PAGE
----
Tuesday, September 08, 2009

A Book to Add to Your Collection


Author Stephanie Sepehri has brought the Chibcha legend of Chibchacún to life for young readers. This is a must have for your growing collection of literature for your Colombian child. The book is entitled:

WHY CHIBCHACUM CARRIES THE WORLD: BASED ON A CHIBCHA MYTH

Purchase the book, new or used:

http://www.amazon.com/gp/product/1600442153/sr=1-1/qid=1244383152/ref=olp_product_details?ie=UTF8&me=&qid=1244383152&sr=1-1&seller=

Monday, September 07, 2009

The Great Flood of CHIBCHACUM

One of the most common stories associated with BOCHICA (see the previous post) or NEMQUETEVA is the legend surrounding the "Great Flood" and the waterfall located at Tequendama. This is the story of his first visit and was originally most closely associated with the name NEMQUETEVA, though today most use BOCHICA in reference to this story.

The legend is as follows:


The God CHIBCHACUM (meaning the Head of all DIETY) had become irritated by the people's inability to keep his commandments. They had become full of iniquity following after the Devil -- HUITACA -- committing all kinds of blasphemies.

In his anger, CHIBCHACUM decided to punish the people by sending a great flood. He flooded the plains of Bogotá destroying the crops and homes of the people. Many were killed and some -- those who were less sinful -- escaped into the mountains and began to plead to CHIMINIGAGUA for help. He recognized their humility and sent BOCHICA to rescue them.


BOCHICA arrived under the sign of a rainbow and threw a golden spear into an area of large boulders and rocks that were blocking the escape of the water. The rocks split asunder and a river began to flow creating a magnificent waterfall -- known as the SALTO DE TEQUENDAMA.


As a punishment for his revenge, CHIBCHACUM was forced to carry the Earth on his shoulders. Thus explaining the frequent earthquakes in the area.

Picture from:

Friday, September 04, 2009

BOCHICA -- A FASCINATING STORY

Among the most widely known of the Chibcha myths is the story of BOCHICA -- also called NEMQUETEVA, SADIGUA, or XUÉ (which meant the SUN). Fray Pedro Simon reported that each one came at a different time and did something different. But, he thought it might have been the same man. Lucas Fernandez de Piedrahita states that they were all the same man.

Bochica was a man that appeared on the Altiplano Cundiboyacense riding a strange animal, that by description sounds like a camel. This man was definitely a stranger. He had white skin, white hair, and a long white beard. He carried a Macana (a wooden weapon with sharp flint sides) and he carried a cross. He wore a tunic and had long hair kept in the "style of a Nazarene" as the early Spanish priests identified it. (see footnote #2)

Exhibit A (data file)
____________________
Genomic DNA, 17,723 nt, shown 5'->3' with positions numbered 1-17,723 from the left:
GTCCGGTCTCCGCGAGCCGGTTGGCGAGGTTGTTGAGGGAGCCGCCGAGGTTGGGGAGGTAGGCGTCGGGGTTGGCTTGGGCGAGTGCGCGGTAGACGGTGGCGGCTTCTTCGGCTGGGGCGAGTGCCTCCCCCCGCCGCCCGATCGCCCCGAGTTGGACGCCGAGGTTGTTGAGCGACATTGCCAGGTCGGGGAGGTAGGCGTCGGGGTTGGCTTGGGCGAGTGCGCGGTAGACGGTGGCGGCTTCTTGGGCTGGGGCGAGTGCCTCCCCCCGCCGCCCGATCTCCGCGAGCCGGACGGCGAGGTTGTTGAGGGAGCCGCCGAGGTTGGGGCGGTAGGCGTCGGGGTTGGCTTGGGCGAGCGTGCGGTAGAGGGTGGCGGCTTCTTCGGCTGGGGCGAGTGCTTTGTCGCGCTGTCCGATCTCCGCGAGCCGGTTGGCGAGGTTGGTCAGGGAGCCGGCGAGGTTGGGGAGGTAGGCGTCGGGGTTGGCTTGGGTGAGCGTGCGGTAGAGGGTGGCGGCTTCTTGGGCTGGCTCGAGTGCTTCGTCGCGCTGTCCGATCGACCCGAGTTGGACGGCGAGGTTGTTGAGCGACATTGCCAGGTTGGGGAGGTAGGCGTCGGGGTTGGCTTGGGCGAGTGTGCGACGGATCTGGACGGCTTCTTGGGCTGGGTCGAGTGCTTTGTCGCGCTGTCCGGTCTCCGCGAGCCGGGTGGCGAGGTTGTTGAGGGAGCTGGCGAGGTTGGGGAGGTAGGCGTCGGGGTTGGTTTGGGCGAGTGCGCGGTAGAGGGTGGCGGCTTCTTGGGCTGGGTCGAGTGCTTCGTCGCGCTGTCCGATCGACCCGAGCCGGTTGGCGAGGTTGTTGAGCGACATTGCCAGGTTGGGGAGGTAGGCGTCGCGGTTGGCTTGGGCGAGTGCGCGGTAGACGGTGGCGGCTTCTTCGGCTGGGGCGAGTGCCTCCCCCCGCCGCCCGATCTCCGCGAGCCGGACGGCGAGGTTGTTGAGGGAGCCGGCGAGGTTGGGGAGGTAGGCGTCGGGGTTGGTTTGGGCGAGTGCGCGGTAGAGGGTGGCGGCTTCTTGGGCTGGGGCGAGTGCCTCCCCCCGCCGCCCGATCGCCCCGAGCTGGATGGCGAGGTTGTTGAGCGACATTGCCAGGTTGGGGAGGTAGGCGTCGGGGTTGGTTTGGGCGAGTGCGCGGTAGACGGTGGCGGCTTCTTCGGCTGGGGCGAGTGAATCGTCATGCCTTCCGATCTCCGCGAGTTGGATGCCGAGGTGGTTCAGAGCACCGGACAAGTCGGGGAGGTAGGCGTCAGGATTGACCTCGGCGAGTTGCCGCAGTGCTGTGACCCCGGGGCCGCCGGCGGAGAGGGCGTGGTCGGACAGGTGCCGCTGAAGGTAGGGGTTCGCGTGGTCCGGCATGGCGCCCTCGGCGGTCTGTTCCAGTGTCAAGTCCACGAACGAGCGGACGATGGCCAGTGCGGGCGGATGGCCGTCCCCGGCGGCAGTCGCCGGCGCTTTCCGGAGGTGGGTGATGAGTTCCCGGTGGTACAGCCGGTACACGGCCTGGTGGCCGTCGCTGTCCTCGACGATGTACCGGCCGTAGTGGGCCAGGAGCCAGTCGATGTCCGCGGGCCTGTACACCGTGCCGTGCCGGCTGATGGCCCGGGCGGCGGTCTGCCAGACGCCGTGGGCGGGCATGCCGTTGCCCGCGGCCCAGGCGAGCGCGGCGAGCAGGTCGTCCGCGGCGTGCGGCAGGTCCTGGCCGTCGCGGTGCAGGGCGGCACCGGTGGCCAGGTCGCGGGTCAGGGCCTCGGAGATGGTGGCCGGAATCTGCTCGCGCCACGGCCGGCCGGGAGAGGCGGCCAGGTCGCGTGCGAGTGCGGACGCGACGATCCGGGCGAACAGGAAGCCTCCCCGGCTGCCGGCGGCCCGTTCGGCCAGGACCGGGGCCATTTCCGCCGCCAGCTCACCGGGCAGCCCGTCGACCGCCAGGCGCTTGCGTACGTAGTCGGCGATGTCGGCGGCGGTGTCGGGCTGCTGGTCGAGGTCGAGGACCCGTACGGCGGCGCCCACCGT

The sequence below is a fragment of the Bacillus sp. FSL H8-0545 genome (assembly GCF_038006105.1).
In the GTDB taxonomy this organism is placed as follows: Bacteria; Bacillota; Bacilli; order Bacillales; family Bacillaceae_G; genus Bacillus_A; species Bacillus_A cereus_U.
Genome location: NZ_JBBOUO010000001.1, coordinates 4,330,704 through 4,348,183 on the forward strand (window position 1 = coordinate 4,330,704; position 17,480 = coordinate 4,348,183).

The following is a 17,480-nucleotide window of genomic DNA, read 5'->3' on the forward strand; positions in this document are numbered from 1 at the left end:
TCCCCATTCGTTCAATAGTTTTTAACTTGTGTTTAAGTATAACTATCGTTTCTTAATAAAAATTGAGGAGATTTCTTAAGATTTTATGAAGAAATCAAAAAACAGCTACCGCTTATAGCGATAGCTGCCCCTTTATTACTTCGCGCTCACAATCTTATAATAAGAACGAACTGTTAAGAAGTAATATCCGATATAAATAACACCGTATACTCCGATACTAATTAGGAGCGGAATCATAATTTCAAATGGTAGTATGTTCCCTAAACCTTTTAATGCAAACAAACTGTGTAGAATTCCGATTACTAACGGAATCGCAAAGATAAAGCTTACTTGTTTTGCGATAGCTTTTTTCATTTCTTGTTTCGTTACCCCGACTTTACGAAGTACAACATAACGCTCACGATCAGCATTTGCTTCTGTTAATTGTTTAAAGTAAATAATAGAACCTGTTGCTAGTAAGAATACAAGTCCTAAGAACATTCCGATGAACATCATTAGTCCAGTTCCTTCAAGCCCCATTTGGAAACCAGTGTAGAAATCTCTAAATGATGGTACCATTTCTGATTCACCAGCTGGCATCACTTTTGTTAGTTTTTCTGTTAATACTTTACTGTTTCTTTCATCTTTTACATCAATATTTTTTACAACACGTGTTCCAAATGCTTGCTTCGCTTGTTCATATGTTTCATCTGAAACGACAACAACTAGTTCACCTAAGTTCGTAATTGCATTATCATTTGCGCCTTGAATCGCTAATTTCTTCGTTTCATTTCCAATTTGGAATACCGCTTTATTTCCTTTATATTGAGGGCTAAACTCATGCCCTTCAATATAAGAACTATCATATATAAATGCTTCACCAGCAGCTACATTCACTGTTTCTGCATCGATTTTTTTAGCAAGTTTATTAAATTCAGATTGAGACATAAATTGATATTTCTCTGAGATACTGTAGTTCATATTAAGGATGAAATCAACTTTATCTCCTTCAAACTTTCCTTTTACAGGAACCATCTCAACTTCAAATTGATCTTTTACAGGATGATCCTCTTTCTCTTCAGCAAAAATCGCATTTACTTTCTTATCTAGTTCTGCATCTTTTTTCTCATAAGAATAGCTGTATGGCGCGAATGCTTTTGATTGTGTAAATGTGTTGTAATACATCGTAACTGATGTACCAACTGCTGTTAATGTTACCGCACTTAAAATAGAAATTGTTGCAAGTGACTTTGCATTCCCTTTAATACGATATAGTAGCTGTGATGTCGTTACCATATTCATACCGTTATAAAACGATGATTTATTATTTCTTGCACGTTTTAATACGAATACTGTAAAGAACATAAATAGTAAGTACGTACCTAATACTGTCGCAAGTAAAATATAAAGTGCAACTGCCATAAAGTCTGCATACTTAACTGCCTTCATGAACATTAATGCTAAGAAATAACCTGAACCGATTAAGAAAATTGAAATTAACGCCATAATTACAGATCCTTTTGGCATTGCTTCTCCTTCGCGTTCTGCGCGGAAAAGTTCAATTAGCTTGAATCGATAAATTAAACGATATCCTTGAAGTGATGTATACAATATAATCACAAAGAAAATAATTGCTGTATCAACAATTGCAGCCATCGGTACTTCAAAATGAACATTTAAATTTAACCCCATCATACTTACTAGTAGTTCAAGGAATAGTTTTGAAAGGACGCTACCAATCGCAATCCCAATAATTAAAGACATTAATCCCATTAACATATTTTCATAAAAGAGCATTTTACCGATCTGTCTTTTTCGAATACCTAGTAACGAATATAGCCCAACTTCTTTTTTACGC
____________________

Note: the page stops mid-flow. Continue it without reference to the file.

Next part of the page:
He was credited with bringing "civilization" to the Chibchas. He taught them to weave, paint and make ceramics. The blankets, clothing, and pots made by the Indians were considered their greatest treasures. In fact when Hernán Pérez de Quesada (the brutal brother of the Conquistador -- Gonzálo Jiménez de Quesada) requested that the natives bring him all of their treasure, he became enraged when they brought him blankets and ruanas -- but that is another story for another time.

Back to Bochica. In addition to teaching the Chibchas basic skills, Bochica also taught moral values and religious traditions, heretofore unknown or practiced by the natives. He taught that the Indians should worship one supreme God -- Chiminigagua. He taught that he was the representative of Chiminigagua. There was also a belief in a Trinity -- with three Gods being one in purpose -- that being the salvation of man. This was evidenced by statues found in Boyacá of Chiminigagua with one body and three heads. The Chibchas explained that it represented three persons that were united in heart and mind. (See footnote #1)

Bochica's main message was that people should love each other, that they should serve each other and fully repent of wrong doings. He also taught that every person had a body with an immortal soul and that every soul would some day be resurrected and then judged. The Chibchas had also learned about the importance of the 'cross' from Bochica, and as a result, graves were marked by a cross. (footnote #2)